Crocodile numbers on rise, says EHP
CROCODILE populations in Queensland have been rising since the 1970s, placing more people in direct conflict with the dangerous reptiles in northern Queensland.
A study by a Department of Environment and Heritage Protection (EHP) scientist has, for the first time, acknowledged that croc numbers across the state are increasing, with the rate of croc attacks growing at an average of 1.3 per year since 1996.
The study, by the department’s northern wildlife operations manager, Dr Matt Brien, is to be published by the CSIRO in coming months.
The paper, which examines patterns of human-crocodile conflict in Queensland between 1971-2015, states that with the increase in conflict, the ongoing management of saltwater crocodiles through targeted removals in and around areas of higher human habitation, is essential for ensuring public safety.
Cairns Division 9 Councillor Brett Olds called upon the Palaszczuk Government to review the $5.8 million it is spending on a three-year survey of the state’s crocodile populations, and channel it instead into croc management activities.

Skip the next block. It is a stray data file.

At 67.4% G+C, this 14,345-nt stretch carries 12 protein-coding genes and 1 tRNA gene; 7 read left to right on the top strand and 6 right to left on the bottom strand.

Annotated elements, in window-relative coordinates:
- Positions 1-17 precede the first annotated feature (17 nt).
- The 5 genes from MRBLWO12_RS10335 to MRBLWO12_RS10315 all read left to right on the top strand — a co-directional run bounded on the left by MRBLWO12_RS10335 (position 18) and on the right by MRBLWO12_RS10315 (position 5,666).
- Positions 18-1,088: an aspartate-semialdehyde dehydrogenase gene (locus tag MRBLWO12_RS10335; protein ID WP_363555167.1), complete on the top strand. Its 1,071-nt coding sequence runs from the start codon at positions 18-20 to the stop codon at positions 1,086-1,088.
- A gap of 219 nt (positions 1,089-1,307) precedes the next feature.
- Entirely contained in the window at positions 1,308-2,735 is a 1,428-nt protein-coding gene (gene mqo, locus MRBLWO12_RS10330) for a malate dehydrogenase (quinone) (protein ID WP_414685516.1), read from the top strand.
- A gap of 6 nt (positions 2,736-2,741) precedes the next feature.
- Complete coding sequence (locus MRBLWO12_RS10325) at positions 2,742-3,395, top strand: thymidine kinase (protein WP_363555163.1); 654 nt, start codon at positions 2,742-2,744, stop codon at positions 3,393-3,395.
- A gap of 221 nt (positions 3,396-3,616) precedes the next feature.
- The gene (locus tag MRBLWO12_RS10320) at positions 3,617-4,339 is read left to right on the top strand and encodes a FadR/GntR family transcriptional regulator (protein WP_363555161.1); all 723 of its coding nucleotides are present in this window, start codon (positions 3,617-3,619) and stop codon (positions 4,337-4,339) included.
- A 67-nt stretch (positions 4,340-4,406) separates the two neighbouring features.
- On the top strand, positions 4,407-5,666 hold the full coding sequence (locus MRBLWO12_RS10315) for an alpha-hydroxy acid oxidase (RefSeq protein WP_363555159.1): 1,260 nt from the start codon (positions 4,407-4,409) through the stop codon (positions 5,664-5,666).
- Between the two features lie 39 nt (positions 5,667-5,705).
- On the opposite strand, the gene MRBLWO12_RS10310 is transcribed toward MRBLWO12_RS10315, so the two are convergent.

The large-scale monitoring project, which began earlier this year, will determine whether croc numbers are rising and if so, what management actions are needed.
“They don’t need to go out and count every single croc,” Cr Olds said.
“They can go up into the Gulf, or in some of the big river systems, and count every one per square metre there, and get an estimate.
“If they did that, they’d save a few million dollars and put those extra dollars into more ranger programs, more cages, and more people on the ground being proactive.”
Dr Brien said that waterways between Giru and Cooktown, including the Barron, Russell, Daintree and Endeavour rivers have also been surveyed to date, along with the Norman and Staaten rivers in the Gulf.